Despite Record Level of Support, Global Fund Replenishment Falls Short

Highlights Risks of Further Backsliding without Additional Resources

Washington, DC, September 22, 2022 – As the Global Fund concludes its 7th Replenishment meeting, Funders Concerned About AIDS (FCAA) calls for increased funding from national governments, as well as the private and philanthropic sectors, to regain lost ground in the fight against HIV, tuberculosis (TB), and malaria and to put the world back on track to meet global goals.

Over the past 20 years, the Global Fund has invested more than $53 billion, saving 44 million lives and reducing the combined death rate from HIV, TB, and malaria by more than half in the countries in which it invests. The investment case the organization laid out at the beginning of the 7th Replenishment process called for at least $18 billion, the minimum required to regain the ground lost in efforts to end HIV, TB and malaria, to build resilient and sustainable systems for health and strengthen pandemic preparedness, and to make the world more equitable and safer from future threats.

At this week’s pledging conference, which took place on the margins of the United Nations General Assembly in New York, donors committed $14.25B, the largest ever mobilized to combat the three diseases. It is impressive that in such a challenging environment — a global pandemic, a war, and currency fluctuations, to name just a few factors — donors truly stepped up. However, as the Global Fund’s Investment Case makes clear, without mobilizing a minimum of $18 billion, the world will be unable to get back on track toward ending HIV, TB, and malaria.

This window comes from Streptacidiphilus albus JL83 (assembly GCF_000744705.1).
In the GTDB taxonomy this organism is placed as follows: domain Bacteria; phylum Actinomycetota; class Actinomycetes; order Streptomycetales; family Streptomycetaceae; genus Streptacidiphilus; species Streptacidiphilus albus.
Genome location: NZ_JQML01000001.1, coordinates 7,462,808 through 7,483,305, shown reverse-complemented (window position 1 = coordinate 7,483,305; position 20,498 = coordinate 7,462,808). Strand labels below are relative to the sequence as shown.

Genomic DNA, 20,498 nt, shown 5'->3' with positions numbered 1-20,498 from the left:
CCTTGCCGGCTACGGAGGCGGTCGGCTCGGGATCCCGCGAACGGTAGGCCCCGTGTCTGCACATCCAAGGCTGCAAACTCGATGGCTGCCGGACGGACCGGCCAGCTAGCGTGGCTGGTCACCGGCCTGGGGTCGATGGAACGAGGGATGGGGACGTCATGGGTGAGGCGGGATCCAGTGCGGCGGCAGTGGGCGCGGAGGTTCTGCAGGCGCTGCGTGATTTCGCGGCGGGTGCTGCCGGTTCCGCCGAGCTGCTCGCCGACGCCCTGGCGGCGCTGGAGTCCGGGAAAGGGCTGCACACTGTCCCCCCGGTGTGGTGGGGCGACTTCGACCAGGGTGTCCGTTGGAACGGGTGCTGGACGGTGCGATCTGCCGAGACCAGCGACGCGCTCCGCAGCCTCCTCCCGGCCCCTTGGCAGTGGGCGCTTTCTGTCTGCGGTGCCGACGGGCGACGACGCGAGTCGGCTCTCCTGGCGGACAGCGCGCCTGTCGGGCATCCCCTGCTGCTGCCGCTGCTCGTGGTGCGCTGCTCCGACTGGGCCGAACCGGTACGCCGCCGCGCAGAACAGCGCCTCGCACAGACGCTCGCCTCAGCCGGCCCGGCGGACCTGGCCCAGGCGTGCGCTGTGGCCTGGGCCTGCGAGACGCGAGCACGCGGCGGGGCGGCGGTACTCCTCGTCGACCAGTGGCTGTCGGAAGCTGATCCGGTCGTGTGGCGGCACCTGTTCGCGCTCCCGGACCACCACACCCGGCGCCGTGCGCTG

“While FCAA applauds the combined efforts of national governments and civil society, as well as the private and philanthropic sectors to reach this milestone, it’s clear our work must continue,” said FCAA Interim Executive Director, Sarah Hamilton. “Though it is certainly disappointing that the full amount the Global Fund targeted has not yet been met, we hope that all stakeholders — other funders as well as donor governments — continue to allocate the necessary resources.”

COVID-19 has had a catastrophic impact on the HIV response. We are witnessing the reversal of hard won gains: HIV testing fell by 22% and prevention services by 11%. New enrollment on antiretroviral therapy has fallen, as well. It is essential that we regain this lost ground.

Though the formal Replenishment meeting has come to an end, resource mobilization continues. Therefore, FCAA calls on all stakeholders to continue to fight for what counts.

“The contributions of private philanthropy, though only 2% of global resources for HIV and AIDS, are an important complement to government resources,” said Hamilton. “Advocacy – arguably the biggest lever to help mobilize the fight against HIV and AIDS – is largely funded from private resources. Therefore, one of the single most important things the private sector can do is fund the advocacy that is necessary to keep pushing governments to fulfil their commitments.”


About Funders Concerned About AIDS

FCAA is a philanthropy-serving organization (PSO) founded in 1987 to take bold actions and push philanthropy to respond to HIV. FCAA informs, connects, and supports philanthropy to mobilize resources to end the global HIV pandemic and build the social, political and economic commitments necessary to attain health, human rights, and justice for all.